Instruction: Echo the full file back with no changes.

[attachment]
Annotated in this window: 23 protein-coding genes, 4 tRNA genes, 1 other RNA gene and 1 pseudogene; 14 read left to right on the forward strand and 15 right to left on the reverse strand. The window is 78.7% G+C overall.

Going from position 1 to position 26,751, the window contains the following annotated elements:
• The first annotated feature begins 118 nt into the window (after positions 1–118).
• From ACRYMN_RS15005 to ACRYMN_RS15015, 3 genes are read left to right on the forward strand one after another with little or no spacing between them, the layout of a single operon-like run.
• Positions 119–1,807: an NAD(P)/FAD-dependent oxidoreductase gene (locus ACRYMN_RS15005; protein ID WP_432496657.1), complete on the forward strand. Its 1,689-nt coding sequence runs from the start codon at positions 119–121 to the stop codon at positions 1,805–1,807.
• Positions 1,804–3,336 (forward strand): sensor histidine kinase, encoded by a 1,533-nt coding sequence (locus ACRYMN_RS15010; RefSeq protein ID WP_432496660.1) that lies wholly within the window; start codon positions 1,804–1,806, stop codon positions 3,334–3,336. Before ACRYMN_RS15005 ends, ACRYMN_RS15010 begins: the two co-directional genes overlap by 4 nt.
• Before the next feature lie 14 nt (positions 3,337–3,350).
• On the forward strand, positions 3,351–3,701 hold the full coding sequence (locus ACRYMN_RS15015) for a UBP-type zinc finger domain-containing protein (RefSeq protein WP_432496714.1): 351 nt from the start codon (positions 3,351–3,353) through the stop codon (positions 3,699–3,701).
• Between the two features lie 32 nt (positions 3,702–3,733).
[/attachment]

Annotated in this window: 23 protein-coding genes, 4 tRNA genes, 1 other RNA gene and 1 pseudogene; 14 read left to right on the forward strand and 15 right to left on the reverse strand. The window is 78.7% G+C overall.

Going from position 1 to position 26,751, the window contains the following annotated elements:
• The first annotated feature begins 118 nt into the window (after positions 1–118).
• From ACRYMN_RS15005 to ACRYMN_RS15015, 3 genes are read left to right on the forward strand one after another with little or no spacing between them, the layout of a single operon-like run.
• Positions 119–1,807: an NAD(P)/FAD-dependent oxidoreductase gene (locus ACRYMN_RS15005; protein ID WP_432496657.1), complete on the forward strand. Its 1,689-nt coding sequence runs from the start codon at positions 119–121 to the stop codon at positions 1,805–1,807.
• Positions 1,804–3,336 (forward strand): sensor histidine kinase, encoded by a 1,533-nt coding sequence (locus ACRYMN_RS15010; RefSeq protein ID WP_432496660.1) that lies wholly within the window; start codon positions 1,804–1,806, stop codon positions 3,334–3,336. Before ACRYMN_RS15005 ends, ACRYMN_RS15010 begins: the two co-directional genes overlap by 4 nt.
• Before the next feature lie 14 nt (positions 3,337–3,350).
• On the forward strand, positions 3,351–3,701 hold the full coding sequence (locus ACRYMN_RS15015) for a UBP-type zinc finger domain-containing protein (RefSeq protein WP_432496714.1): 351 nt from the start codon (positions 3,351–3,353) through the stop codon (positions 3,699–3,701).
• Between the two features lie 32 nt (positions 3,702–3,733).